To illustrate the potential of agroforestry to mitigate climate change, Torquebiau said although agroforestry systems sequester less carbon per unit area than managed or primary forests (50-75 Mg C ha-1 vs 100-300 Mg C ha-1), modeling shows that overall, the long-term potential for agroforestry systems to sequester carbon is greater, because a lot of the world’s landmass can be converted to agroforestry. Indeed, the recent climate change conference in Doha recognized trees on farms and agricultural landscapes as key to mitigation and adaptation, under the REDD+ process.

Torquebiau concluded by saying there was no “pre-cooked, perfect solution or recipe” to address climate change with agroforestry, but with care, the right associations can make a difference.

“There are many possible associations; some work, and some don’t. Care should be taken to select the right tree–crop associations and management practices that will address food security and climate change simultaneously.”

At the same webinar, Gérard Buttoud, a consultant policy expert with FAO, presented an overview of a new guidebook: Advancing agroforestry on the policy agenda: A guide for decision makers. The guide was prepared with the involvement of multiple stakeholders across the globe. It contains a set of principles, case studies, and best practices to inspire decision makers to integrate agroforestry into national policy frameworks.

“We hope it will be the starting point of a process to convince decision makers of the importance of agroforestry,” said Buttoud, a Professor at the University of Tuscia, Italy.

FAO’s Fred Kafeero discussed the International Conference on Forests for Food Security and Nutrition, 13-15 May, which will increase global understanding of the crucial role that forests, trees on farms and agroforestry systems can play in improving the food security and nutrition of rural people, especially in developing countries. The confernce will also propose ways to integrate this knowledge in policy decisions at the national and international levels.


The World Agroforestry Center (ICRAF), Tropical Agricultural Research and Higher Education Center (CATIE) and the French Agricultural Research Centre for International Development (CIRAD) have partnered with FAO’s Mitigation of Climate Change in Agriculture (MICCA) Programme and the Agroforestry Programme of the Forestry Department in the webinar series, the publication and the conference. The online learning event takes place until 26 February. The webinars are held on 5, 12, 14 and 19 February 2013.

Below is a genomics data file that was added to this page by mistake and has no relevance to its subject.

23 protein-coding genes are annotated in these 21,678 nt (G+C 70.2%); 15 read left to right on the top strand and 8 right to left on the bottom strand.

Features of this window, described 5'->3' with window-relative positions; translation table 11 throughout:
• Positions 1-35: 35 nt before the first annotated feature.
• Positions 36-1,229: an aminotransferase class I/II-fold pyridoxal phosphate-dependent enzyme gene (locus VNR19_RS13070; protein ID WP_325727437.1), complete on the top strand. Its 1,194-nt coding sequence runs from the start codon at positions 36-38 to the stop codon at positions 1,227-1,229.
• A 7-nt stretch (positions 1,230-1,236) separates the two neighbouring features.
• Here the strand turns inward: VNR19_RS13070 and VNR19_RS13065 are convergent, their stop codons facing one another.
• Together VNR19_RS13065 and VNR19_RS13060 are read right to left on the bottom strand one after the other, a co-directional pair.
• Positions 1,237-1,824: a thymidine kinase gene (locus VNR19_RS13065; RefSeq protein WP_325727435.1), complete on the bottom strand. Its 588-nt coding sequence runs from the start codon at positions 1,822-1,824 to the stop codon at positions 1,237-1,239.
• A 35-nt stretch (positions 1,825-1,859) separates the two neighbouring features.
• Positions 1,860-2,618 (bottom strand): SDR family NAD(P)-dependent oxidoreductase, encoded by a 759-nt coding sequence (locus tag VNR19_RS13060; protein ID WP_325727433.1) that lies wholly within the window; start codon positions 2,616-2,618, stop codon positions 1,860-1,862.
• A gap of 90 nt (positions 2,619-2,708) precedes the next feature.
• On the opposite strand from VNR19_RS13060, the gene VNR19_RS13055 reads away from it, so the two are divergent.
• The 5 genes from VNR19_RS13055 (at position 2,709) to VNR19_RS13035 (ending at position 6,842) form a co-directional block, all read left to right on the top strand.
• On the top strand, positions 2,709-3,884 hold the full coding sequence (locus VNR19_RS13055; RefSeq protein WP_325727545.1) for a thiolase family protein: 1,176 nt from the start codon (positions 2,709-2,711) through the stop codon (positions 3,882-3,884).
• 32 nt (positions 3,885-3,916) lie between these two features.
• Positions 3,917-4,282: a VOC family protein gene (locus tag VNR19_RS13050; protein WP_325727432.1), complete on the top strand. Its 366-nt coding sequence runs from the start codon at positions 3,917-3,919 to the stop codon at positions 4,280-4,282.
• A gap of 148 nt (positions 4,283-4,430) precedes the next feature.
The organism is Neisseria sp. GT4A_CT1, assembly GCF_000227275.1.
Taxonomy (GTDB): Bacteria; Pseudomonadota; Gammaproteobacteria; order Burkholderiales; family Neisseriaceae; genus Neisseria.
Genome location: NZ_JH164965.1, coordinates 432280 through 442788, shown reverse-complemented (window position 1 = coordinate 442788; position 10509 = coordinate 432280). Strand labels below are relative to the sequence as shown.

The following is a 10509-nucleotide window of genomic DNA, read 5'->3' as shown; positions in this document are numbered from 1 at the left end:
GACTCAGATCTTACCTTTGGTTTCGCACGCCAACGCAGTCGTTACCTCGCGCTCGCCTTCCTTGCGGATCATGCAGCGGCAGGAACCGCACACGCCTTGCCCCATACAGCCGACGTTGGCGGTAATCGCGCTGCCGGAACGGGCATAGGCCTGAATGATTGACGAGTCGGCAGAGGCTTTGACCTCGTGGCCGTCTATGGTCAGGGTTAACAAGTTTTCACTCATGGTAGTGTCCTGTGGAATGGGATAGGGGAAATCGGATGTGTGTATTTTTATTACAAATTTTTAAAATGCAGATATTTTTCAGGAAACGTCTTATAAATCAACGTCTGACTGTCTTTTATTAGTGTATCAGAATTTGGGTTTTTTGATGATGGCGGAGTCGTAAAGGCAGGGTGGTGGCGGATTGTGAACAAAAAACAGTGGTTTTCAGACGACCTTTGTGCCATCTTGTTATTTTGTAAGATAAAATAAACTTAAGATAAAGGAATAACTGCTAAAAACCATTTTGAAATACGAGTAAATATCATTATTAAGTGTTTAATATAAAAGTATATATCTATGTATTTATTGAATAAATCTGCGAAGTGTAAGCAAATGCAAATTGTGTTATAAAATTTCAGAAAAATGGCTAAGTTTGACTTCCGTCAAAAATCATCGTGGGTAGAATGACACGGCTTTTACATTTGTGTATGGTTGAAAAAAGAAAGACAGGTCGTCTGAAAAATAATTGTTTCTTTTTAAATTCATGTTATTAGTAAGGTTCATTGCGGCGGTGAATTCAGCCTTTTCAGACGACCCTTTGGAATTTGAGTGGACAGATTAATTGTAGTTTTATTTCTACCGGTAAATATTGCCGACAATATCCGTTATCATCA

The Recording of the session of the 5 February webinar is available online: http://bit.ly/VGJ5nc

All information of the learning event is available on: www.fao.org/climatechange/micca/79527

Presentations are available for download at:

Agroforestry and climate change Presentation by Emmanuel Torquebiau, CIRAD

Advancing agroforestry on the policy agenda: a Guide for decision-makers 
Presentation by Gérard Buttoud, FAO

International Conference on Forests for Food Security and Nutrition  Presentation by Fred Kafeero, FAO


Related articles:

A step closer to realising the potential of agroforestry

Mitigation and adaptation: a perfect marriage made on farms

Five ways agroforestry helps farmers adapt to climate change


Daisy Ouya

Daisy Ouya is a science writer and communications specialist with the World Agroforestry Centre (ICRAF). Over the past 15 years she has been packaging and disseminating scientific knowledge in the fields of entomology, agriculture, health, HIV/AIDS research, and marine science. Daisy is a Board-certified Editor in the Life Sciences (bels.org) and has a Masters’ degree in chemistry from the University of Connecticut, USA. Her BSc is from the University of Nairobi in her native Kenya. She has worked as a journal editor, science writer, publisher, and communications strategist with various organizations. She joined ICRAF in July 2012. Twitter: @daisyouya